Who Were The 12 Apostles?

Who Were The 12 Apostles?

Who were Jesus’ 12 apostles? Can you name them all? If we’re honest, most of us can’t.

After getting through Peter, James, and John many of us rack our brains before coming up with Alvin, Simon, and Theodore as our next best guesses.

Although these men lived and ministered with Jesus, we often have a difficult time remembering much about them. Also, while some apostles are featured prominently throughout the New Testament, others are merely mentioned in passing.

Although the following outlines won’t give you a complete view of each of these men, they will help you understand more about these men and keep track of who wanted to sit at the right hand of Jesus, who was present at the transfiguration, and who thought it would be wise to start cutting off ears when Jesus was arrested in the garden of Gethsemane. The following passage from the book of Mark lists each of Jesus’ 12 apostles.

The following passage from the book of Mark lists each of Jesus’ 12 apostles.

Mark 3:14-19

Choose a name to learn about each apostle
“And He appointed twelve (whom he also named apostles) so that they might be with Him and He might send them out to preach and have authority to cast out demons. He appointed the twelve: Simon (to whom He gave the name Peter); James the son of Zebedee and John the brother of James (to whom He gave the name Boanerges, that is, Sons of Thunder); Andrew, and Philip, and Bartholomew, and Matthew, and Thomas, and James the son of Alphaeus, and Thaddaeus, and Simon the Zealot, and Judas Iscariot, who betrayed Him.”

For parallel passages, see Matthew 10:2-4 and Luke 6:13-16

Simon (Peter)

As recorded in John 1:42, Simon was given the name Cephas by Jesus, which is the Aramaic equivalent of Peter. The son of Jonah, or Jonas (Matthew 16:17; Bar means ‘son of’) he was from the city of Bethsaida (John 1:44). He worked as a fisherman with his brother Andrew (Matthew 4:18). Mark 1:21-31 tells us that Jesus came to his home and miraculously healed Peter’s mother-in-law, so we know that this apostle either had a wife or had at least been married previously.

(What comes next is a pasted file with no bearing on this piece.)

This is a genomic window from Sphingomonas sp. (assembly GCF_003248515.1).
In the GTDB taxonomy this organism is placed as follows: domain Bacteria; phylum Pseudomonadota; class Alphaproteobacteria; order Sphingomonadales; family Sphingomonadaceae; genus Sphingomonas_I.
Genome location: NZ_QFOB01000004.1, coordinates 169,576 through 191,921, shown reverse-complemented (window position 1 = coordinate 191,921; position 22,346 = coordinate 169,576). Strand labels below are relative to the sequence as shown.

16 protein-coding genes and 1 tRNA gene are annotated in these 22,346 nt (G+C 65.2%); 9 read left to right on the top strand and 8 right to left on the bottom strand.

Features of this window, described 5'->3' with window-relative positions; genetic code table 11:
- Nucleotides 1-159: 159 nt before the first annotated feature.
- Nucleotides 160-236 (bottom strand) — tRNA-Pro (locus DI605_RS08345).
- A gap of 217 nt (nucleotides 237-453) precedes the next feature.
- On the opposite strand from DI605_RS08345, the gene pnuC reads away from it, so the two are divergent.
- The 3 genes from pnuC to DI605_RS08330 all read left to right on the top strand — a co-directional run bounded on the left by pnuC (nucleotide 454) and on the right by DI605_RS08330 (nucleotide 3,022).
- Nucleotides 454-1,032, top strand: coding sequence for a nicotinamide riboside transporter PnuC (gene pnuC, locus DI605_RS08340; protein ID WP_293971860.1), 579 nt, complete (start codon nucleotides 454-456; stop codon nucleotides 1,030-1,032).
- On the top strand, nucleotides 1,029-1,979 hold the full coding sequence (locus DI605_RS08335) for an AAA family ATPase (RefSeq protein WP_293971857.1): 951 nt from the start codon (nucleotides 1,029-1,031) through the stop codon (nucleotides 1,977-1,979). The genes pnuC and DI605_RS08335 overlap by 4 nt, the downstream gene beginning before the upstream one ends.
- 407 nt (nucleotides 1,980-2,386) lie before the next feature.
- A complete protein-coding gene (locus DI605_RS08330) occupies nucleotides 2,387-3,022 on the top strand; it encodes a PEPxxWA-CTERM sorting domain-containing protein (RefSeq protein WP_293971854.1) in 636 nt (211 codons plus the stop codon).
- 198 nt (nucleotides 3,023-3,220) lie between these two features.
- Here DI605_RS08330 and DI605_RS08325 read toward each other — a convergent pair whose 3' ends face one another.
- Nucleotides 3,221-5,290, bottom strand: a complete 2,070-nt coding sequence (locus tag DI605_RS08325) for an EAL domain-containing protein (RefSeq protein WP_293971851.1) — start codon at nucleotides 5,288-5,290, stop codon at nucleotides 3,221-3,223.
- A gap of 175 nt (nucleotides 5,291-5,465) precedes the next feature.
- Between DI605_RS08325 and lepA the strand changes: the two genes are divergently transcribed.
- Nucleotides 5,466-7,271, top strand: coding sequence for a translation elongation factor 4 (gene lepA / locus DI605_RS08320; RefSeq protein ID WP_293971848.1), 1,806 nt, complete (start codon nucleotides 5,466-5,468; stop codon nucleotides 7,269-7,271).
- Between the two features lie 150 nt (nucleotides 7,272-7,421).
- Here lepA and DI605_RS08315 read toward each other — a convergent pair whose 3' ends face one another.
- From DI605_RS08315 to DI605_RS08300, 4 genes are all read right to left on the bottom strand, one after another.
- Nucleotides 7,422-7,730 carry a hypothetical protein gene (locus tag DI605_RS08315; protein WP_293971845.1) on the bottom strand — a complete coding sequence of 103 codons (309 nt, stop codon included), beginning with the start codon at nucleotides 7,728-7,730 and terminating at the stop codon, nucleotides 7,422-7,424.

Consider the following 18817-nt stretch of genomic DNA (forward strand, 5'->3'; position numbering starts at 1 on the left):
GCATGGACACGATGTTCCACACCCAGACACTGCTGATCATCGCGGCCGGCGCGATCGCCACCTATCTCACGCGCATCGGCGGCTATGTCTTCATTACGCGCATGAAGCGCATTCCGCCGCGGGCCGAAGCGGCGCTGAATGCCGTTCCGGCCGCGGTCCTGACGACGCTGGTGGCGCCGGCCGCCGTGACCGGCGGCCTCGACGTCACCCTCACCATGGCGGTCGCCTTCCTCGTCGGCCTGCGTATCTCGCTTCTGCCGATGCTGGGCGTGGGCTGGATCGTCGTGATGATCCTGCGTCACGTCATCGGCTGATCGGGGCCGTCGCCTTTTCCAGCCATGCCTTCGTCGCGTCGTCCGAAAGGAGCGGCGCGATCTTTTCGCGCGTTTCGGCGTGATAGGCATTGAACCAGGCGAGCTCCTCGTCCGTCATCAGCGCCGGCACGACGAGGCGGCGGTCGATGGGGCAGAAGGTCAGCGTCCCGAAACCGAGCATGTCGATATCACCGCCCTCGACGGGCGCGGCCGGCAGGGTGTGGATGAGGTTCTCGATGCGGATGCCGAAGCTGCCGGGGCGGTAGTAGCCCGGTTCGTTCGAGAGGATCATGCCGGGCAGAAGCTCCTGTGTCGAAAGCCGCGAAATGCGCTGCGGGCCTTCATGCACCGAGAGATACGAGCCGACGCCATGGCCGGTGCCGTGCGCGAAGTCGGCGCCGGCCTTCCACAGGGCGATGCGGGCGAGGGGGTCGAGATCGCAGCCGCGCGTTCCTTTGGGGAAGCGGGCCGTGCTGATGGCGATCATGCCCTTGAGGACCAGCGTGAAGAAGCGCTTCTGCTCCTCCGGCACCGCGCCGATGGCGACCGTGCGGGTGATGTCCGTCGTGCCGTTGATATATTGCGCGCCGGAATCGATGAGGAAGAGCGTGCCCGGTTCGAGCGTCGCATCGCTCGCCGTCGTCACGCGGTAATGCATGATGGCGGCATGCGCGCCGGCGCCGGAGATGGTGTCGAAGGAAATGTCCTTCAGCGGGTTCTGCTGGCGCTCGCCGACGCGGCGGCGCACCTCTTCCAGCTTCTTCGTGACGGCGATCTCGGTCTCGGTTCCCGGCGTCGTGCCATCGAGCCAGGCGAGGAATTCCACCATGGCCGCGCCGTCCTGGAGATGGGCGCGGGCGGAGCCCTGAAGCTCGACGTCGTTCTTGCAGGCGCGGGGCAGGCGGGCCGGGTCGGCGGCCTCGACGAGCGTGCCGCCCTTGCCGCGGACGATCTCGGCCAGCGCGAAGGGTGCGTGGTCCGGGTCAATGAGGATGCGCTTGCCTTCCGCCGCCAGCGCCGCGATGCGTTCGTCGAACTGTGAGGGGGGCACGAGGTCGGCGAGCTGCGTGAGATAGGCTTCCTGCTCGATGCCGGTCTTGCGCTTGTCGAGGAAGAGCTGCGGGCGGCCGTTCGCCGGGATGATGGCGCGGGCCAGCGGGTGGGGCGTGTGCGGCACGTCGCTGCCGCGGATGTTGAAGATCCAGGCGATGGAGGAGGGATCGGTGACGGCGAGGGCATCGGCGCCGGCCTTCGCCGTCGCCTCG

Peter is considered the leader of Christ’s apostles, and as such there is a wealth of information regarding his life and ministry recorded in the New Testament. Below are some of Peter’s highlights (and lowlights) as recorded in Scripture.

Matthew 14:22-33 | Here we see Peter step out in faith to step out of the boat and walk on water towards Jesus. However, when he took his eyes off of the Lord, and noticed the wind and waves, he began to sink. Jesus caught him with His hand and said to Peter, “O you of little faith, why did you doubt?”

Matthew 16:13-20 | When Jesus asked the apostles who people thought He was, they replied that some thought He was John the Baptist, some thought he was Elijah, and still others believed Him to be one of the prophets. When the Lord asked Peter directly who he thought He was, Peter boldly and truthfully proclaimed that “You are the Christ, the Son of the living God.” Keep in mind that Christ is not a name, but a title identifying Jesus as the Messiah. Peter’s confession of Jesus as the Messiah is profound.

To this Jesus replied, “Blessed are you, Simon Bar-Jonah, for flesh and blood has not revealed this to you, but My Father who is in heaven.”

Luke 22:31-34 | While the previous passage is certainly a high point of Peter’s faith, this section of Luke shows Jesus telling Peter of an upcoming low point. Jesus tells Peter that Satan has desired to “sift [Peter] as wheat,” to which Peter states “Lord, I am ready to go with You, both to prison and to death.” However, Christ informs Peter that he will deny the Him three times before the rooster crows.

John 18:10-15 | We see some of Peter’s characteristic rashness in the garden of Gethsemane after Jesus is arrested. It is Peter who deems it best to take up his sword and cut off the ear of one of the high priest’s servants. This earned him a rebuke from Jesus, who did not resist His captors, but willingly went to the cross.

Mark 14:66-72 | This passage, and a parallel in Luke 22:54-61, records a terrible lapse in Peter’s faith. Here we see Jesus’ words come to fruition that Peter would deny Him three times. Not only did the apostle deny following Jesus as a disciple, he denied even knowing Him at all. Once this had occurred, and Peter heard the crow of the rooster, he recalled Jesus’ words and wept.